Évolution contemporaine et plasticité phénotypique chez le saumon atlantique sous la lunette du transcriptome.
|Advisor:||Bernatchez, Louis; Guderley, Helga|
|Abstract:||One of the main objectives of the work presented here was to study the molecular mechanisms of contemporary evolution in Atlantic salmon (Salmo salar) using microarrays. The creation of salmon breeding lines through artificial selection is an example of contemporary evolution driven by human activities. Comparing the transcription levels of thousands of genes between farmed salmon, wild salmon and their hybrids allowed us to identify genes of which the transcription level showed heritable differences between these groups. The results inform us on the genetic mechanisms of parallel evolution and allow us to evaluate the extent of the genetic differences accumulated in only 25 to 35 years of artificial selection between wild and farmed salmon as well as the prevalence of additivity in the genetic control of gene transcription. These results also support the idea that measures to markedly reduce escapes of farmed salmon and their reproduction in the wild are urgently needed. In another study, estimating gene transcription level Qst and heritability for thousands of genes allowed us to apply a new method, the «transcriptome scan», to identify genes for which the genetic control of transcription is likely to have evolved in only 6 generations under the effect of directional selection in two Atlantic salmon sub-populations from rivière Ste-Marguerite. Another goal of this thesis was to study the molecular mechanisms of phenotypic plasticity. Hence, the comparison of transcript levels from saprolegniosis-affected or healthy salmon juveniles allowed us to identify several potential actors of the immune response to this infection, including several genes coding for proteins of the acute-phase response. Finally, we compared the transcription levels of thousands of genes in the brains of socially dominant or subordinate salmon juveniles in absence or presence of rainbow trout (O. mykiss), which allowed us to identify several potential molecular actors in the plastic loss of social dominance hierarchies in salmon in presence of trout. This contributes to a better understanding of the relation between gene transcription and behavioural plasticity in the context of competitive interactions between invasive and native species.|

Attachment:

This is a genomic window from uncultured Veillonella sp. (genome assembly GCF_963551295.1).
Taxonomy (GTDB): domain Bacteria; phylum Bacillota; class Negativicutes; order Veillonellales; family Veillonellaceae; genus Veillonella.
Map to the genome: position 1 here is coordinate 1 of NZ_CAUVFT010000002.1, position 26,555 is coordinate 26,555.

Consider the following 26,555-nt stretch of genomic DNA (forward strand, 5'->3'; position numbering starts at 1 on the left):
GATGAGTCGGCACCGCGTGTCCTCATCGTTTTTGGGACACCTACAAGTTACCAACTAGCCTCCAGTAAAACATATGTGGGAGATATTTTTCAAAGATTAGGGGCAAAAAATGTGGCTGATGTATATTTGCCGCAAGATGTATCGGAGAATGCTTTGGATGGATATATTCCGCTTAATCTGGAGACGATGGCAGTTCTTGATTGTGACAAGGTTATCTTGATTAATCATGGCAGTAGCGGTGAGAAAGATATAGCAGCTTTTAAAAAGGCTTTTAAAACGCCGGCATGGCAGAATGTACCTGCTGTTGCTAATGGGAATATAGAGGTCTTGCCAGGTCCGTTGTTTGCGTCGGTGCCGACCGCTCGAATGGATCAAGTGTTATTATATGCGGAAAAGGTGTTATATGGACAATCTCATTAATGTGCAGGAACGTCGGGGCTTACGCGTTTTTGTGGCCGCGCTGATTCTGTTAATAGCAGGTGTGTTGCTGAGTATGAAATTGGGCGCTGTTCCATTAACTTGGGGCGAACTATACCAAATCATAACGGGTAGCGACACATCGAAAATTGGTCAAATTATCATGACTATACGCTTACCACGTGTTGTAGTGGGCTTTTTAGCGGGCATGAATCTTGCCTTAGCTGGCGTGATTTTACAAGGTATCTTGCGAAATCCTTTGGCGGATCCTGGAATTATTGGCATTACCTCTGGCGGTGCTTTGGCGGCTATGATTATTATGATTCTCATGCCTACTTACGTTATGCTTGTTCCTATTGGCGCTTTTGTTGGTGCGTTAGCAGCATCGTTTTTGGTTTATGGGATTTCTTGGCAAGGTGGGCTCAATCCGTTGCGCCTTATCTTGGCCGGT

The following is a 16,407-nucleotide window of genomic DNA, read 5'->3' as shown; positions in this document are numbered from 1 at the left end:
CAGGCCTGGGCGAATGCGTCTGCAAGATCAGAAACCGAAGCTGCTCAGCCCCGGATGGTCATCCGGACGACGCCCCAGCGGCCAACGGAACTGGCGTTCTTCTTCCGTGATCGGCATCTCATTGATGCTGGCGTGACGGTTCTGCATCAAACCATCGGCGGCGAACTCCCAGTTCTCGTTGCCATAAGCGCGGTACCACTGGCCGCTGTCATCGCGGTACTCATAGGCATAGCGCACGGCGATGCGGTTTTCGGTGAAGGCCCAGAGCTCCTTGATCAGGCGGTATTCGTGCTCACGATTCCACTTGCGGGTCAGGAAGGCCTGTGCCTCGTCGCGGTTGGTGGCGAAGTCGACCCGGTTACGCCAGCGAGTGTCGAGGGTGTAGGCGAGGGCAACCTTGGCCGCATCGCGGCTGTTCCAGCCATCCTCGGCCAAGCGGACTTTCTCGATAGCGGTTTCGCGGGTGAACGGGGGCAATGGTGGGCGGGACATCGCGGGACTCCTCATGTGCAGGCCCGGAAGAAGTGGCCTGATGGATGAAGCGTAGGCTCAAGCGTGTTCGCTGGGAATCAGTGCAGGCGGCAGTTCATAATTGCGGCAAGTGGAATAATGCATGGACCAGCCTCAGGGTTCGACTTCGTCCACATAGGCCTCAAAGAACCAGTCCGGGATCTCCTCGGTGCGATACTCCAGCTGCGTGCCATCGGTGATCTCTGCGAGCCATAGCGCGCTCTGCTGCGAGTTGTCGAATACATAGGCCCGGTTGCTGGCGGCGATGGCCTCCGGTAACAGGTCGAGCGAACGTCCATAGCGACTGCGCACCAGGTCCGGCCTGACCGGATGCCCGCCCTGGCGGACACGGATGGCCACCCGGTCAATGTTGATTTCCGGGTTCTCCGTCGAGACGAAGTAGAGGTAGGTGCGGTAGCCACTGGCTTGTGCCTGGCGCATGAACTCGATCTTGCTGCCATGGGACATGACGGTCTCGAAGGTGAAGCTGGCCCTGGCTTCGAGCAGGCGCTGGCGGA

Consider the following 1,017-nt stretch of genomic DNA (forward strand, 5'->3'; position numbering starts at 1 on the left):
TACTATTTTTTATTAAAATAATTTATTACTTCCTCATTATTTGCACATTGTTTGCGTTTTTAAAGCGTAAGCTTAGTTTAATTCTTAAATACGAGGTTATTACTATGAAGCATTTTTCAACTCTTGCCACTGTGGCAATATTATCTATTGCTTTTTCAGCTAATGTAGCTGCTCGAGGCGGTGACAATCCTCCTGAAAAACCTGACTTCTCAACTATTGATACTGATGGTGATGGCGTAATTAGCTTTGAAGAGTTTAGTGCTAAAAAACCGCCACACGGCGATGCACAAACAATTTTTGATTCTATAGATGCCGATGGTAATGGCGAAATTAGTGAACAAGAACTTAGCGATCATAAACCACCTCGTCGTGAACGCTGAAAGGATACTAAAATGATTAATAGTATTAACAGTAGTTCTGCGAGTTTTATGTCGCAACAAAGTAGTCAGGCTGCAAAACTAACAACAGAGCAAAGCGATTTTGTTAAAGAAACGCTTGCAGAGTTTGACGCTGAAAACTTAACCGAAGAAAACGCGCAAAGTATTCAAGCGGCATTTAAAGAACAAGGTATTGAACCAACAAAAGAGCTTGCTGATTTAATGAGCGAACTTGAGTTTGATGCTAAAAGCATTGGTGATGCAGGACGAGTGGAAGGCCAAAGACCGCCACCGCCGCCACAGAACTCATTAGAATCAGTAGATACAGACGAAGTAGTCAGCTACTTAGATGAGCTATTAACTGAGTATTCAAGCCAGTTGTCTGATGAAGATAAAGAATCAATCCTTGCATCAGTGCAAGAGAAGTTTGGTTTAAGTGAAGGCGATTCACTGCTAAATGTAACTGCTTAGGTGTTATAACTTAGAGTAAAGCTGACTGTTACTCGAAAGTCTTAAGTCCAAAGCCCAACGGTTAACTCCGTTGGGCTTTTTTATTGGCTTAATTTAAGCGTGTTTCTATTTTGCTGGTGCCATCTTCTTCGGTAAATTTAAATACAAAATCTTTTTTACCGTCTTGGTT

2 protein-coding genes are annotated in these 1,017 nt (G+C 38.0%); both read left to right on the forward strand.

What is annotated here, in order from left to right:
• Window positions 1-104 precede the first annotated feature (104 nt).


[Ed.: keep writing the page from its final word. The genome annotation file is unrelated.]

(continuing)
|Document Type:||Thèse de doctorat|
|Open Access Date:||16 April 2018|
|Collection:||Thèses et mémoires|
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